The two Brazilian inflation rates during the pandemic

. Aug 10, 2020
The two Brazilian inflation rates during the pandemic Image: Torwai Studio/Shutterstock

The Brazilian Central Bank announced further cuts to the country’s benchmark interest rate (Selic) last week, bringing it to the lowest level in history. As the monetary authority’s leading tool to control inflation, it would be expected that low interest rates would be accompanied by equally small inflation. However, this is only half true, as the economic frenzy caused by the Covid-19 pandemic has thrown up some bizarre situations, even in the way inflation is measured.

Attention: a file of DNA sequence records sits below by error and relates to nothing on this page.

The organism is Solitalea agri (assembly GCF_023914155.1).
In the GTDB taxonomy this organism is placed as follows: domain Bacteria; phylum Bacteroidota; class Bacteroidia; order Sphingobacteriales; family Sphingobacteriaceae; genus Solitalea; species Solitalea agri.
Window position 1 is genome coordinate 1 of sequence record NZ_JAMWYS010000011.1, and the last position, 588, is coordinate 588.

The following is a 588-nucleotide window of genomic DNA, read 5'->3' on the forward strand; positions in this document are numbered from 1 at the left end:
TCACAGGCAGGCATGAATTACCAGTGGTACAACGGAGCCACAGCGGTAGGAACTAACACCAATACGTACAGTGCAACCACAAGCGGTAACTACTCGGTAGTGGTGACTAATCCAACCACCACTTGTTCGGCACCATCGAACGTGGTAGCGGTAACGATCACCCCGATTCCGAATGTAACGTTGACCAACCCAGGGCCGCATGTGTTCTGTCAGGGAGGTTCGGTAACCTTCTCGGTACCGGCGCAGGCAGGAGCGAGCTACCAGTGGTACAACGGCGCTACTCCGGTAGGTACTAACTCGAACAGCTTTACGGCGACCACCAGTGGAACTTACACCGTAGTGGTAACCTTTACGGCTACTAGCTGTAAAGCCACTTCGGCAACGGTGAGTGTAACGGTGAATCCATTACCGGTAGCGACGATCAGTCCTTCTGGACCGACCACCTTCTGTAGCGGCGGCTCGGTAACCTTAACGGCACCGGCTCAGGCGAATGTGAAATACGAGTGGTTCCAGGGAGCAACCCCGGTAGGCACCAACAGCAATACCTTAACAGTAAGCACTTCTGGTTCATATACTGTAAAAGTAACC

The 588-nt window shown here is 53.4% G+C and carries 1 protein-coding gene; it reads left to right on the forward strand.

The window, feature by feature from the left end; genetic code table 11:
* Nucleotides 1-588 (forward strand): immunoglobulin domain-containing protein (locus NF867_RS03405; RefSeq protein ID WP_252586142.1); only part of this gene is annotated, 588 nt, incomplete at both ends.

When the Central Bank cut the Selic rate, the two main inflation indexes in the country were showing very distinct results. The prices of household goods, represented by the IPCA index, have been rising very slowly, even posting a rare spell of deflation in April and May.